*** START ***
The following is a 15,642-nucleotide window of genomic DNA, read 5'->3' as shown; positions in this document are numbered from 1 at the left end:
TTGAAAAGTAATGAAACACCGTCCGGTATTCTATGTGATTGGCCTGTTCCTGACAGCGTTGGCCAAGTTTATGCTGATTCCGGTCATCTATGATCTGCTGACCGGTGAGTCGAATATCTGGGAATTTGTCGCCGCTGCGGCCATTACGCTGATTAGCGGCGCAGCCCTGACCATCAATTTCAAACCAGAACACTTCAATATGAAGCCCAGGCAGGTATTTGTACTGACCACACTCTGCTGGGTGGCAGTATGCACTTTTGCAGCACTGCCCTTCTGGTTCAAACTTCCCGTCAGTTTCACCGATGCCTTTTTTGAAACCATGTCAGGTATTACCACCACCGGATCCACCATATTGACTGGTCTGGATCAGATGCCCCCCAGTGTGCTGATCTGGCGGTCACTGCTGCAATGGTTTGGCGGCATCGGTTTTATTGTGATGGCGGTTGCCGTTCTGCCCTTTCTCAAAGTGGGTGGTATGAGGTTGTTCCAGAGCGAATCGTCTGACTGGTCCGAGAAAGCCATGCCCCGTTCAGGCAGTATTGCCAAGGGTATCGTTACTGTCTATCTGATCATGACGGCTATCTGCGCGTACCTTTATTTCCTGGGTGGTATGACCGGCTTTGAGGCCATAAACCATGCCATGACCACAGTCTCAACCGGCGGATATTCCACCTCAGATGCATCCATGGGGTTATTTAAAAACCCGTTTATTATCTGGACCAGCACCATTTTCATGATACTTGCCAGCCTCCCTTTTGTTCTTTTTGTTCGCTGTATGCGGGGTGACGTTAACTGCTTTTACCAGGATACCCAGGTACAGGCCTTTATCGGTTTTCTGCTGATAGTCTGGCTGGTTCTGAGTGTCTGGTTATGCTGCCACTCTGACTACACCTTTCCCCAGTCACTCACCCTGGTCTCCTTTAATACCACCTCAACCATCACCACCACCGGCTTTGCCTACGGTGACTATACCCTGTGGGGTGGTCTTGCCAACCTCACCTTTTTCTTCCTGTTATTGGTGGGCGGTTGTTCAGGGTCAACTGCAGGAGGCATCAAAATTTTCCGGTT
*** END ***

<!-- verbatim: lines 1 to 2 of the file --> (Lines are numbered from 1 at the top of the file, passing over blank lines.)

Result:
The following is a 15,642-nucleotide window of genomic DNA, read 5'->3' as shown; positions in this document are numbered from 1 at the left end:
TTGAAAAGTAATGAAACACCGTCCGGTATTCTATGTGATTGGCCTGTTCCTGACAGCGTTGGCCAAGTTTATGCTGATTCCGGTCATCTATGATCTGCTGACCGGTGAGTCGAATATCTGGGAATTTGTCGCCGCTGCGGCCATTACGCTGATTAGCGGCGCAGCCCTGACCATCAATTTCAAACCAGAACACTTCAATATGAAGCCCAGGCAGGTATTTGTACTGACCACACTCTGCTGGGTGGCAGTATGCACTTTTGCAGCACTGCCCTTCTGGTTCAAACTTCCCGTCAGTTTCACCGATGCCTTTTTTGAAACCATGTCAGGTATTACCACCACCGGATCCACCATATTGACTGGTCTGGATCAGATGCCCCCCAGTGTGCTGATCTGGCGGTCACTGCTGCAATGGTTTGGCGGCATCGGTTTTATTGTGATGGCGGTTGCCGTTCTGCCCTTTCTCAAAGTGGGTGGTATGAGGTTGTTCCAGAGCGAATCGTCTGACTGGTCCGAGAAAGCCATGCCCCGTTCAGGCAGTATTGCCAAGGGTATCGTTACTGTCTATCTGATCATGACGGCTATCTGCGCGTACCTTTATTTCCTGGGTGGTATGACCGGCTTTGAGGCCATAAACCATGCCATGACCACAGTCTCAACCGGCGGATATTCCACCTCAGATGCATCCATGGGGTTATTTAAAAACCCGTTTATTATCTGGACCAGCACCATTTTCATGATACTTGCCAGCCTCCCTTTTGTTCTTTTTGTTCGCTGTATGCGGGGTGACGTTAACTGCTTTTACCAGGATACCCAGGTACAGGCCTTTATCGGTTTTCTGCTGATAGTCTGGCTGGTTCTGAGTGTCTGGTTATGCTGCCACTCTGACTACACCTTTCCCCAGTCACTCACCCTGGTCTCCTTTAATACCACCTCAACCATCACCACCACCGGCTTTGCCTACGGTGACTATACCCTGTGGGGTGGTCTTGCCAACCTCACCTTTTTCTTCCTGTTATTGGTGGGCGGTTGTTCAGGGTCAACTGCAGGAGGCATCAAAATTTTCCGGTT